Even if the controls aren’t ideal, the backward compatible Xbox version is such a gift
[Update: If you were struggling to aim in the Xbox backward-compatible versions of TimeSplitters 2 and TimeSplitters: Future Perfect, the team has implemented an update for the controller sensitivity, according to Xbox’s Jason Ronald. Granted, it’s not what I would call “perfect,” but it’s a noticeable step up from before. In TS2, I was able to get a silver medal in Simian Shootout after a few attempts, so it has already made an impact.]
Just in case you didn’t hear the recent good news, the Xbox team dropped one big final batch of backward-compatible Xbox games, and fans got not one but two TimeSplitters titles. You can fire up TimeSplitters 2 or TimeSplitters: Future Perfect on Xbox One and Xbox Series X/S with a disc, or pay a super-reasonable $10 for the digital versions. It’s not that easy to find BC titles on the Xbox storefront unless you already know what to look for, so I feel like the word is still getting out. There is one thing to note about the aiming, though.
The aiming in this backward-compatible Xbox version of TimeSplitters 2 is, in a word, hyper. And I don’t just mean in comparison to contemporary shooters, which is a stark contrast on its own. It even stands out in relation to the Xbox/GameCube/PS2 originals. I’d say the aiming goes from zero to 100 in an instant, but it’s actually more like zero to 1,000. Anything but the absolute slightest nudge of the right stick will whip your aim around.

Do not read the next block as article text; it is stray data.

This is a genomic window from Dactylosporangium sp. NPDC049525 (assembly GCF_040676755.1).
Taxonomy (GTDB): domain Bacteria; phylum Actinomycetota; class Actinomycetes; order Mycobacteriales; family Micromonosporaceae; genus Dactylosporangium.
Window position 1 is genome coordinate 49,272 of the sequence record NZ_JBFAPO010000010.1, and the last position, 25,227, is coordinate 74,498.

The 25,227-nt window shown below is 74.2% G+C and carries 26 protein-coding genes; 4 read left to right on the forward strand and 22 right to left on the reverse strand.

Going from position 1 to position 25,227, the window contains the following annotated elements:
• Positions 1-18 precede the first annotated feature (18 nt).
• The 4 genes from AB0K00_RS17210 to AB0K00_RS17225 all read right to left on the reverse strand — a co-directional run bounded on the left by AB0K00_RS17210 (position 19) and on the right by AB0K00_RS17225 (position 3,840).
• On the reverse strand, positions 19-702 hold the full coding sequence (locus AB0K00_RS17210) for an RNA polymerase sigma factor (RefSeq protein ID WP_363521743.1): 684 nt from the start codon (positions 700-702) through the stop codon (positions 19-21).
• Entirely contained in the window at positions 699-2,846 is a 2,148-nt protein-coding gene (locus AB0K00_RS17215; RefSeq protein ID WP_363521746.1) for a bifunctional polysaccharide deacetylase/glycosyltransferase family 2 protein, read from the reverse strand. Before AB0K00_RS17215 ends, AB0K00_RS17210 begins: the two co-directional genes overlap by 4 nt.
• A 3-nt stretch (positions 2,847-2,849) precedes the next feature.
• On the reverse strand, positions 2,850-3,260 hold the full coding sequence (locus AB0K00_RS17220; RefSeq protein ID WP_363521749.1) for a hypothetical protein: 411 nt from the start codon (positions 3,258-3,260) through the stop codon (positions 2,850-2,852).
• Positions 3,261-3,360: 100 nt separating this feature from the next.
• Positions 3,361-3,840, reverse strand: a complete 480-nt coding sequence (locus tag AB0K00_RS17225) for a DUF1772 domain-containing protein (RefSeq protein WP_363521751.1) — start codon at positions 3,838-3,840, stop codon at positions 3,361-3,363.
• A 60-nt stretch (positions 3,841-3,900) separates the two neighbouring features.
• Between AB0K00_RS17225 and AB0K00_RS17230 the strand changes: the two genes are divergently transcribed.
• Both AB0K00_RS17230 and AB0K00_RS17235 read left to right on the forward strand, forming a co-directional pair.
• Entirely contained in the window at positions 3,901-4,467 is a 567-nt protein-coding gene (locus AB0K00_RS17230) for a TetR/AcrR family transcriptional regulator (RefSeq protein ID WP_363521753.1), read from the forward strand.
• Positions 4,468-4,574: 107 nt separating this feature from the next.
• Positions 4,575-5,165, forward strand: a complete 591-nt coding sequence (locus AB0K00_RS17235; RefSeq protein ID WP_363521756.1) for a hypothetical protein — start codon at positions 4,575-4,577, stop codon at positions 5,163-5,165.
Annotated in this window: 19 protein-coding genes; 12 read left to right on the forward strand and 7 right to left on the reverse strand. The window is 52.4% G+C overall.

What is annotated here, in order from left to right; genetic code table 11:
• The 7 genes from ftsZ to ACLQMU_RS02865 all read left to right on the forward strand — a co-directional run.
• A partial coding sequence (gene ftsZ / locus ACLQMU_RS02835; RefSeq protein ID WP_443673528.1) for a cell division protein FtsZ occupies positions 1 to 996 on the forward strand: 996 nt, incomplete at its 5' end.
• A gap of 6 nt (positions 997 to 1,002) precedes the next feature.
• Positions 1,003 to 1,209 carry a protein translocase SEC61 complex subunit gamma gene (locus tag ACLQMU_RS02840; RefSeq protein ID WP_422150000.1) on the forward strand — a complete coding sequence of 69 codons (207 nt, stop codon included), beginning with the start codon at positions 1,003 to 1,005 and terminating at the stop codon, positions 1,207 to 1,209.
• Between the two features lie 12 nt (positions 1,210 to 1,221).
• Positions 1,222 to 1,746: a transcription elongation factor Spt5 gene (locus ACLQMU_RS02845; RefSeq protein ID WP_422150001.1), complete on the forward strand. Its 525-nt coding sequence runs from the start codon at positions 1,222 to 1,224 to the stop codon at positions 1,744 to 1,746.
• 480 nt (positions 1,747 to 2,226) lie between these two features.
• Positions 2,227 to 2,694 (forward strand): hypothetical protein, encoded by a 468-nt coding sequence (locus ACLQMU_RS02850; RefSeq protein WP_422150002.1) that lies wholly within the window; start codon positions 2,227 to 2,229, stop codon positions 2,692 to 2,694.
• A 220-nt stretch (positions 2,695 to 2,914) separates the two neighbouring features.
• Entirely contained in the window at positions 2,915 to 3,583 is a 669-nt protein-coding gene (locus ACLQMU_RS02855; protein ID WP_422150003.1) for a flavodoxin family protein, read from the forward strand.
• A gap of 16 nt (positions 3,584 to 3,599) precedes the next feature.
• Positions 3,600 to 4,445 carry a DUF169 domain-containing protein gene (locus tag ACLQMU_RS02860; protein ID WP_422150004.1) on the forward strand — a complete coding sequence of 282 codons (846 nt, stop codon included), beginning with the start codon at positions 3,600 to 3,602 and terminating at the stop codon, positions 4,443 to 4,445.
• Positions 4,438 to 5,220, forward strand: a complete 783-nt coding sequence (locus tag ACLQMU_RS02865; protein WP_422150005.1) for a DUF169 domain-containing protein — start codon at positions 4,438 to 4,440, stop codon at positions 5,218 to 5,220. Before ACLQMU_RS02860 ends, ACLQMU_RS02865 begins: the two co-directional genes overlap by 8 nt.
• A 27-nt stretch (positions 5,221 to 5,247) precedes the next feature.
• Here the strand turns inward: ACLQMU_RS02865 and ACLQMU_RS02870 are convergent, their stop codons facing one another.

In the chaos of split-screen multiplayer with bots and other players and wacky modes and modifiers, it’s not the worst. With very patient stealth (and map/AI knowledge), the campaign can be bested. But in the higher-stakes Arcade League and Challenge Mode missions, which are just as much of a draw as anything else in TimeSplitters 2, oh boy.
Arcade levels like Can’t Handle This — the one where you have to kill way too many sentient hands with Tommy Guns as a mobster — and Golem Guru — where you’re dueling a Stone Golem who can shrug off rockets — were hard back in the day. Getting gold medals now, in 2021, feels like even more of an accomplishment. In some cases, like the Simian Shootout challenge with flying targets, I will absolutely settle for silver.
Granted, the aiming in TimeSplitters 2 is something you can potentially get used to with time, as I kinda sorta have. I’ve developed this weird new muscle memory where I rely much more on my character’s movement than normal to try and get the reticule lined up. I’m still having a wonderful time, though. Nothing else scratches that TimeSplitters itch.
The Xbox BC version looks great and generally runs really well outside of some rare, short-lived hitching I’ve noticed in a couple of spots in TS2 — it could just be a bit better.
Other players have expressed their concerns, too. It’s unclear if any additional work can be done by the backward compatibility team to tone down the way the aiming ramps up, or if we’re stuck with it. For what it’s worth, TimeSplitters: Future Perfect is easier to acclimate to, and it has more options, so if that’s your preferred game, you’re better off.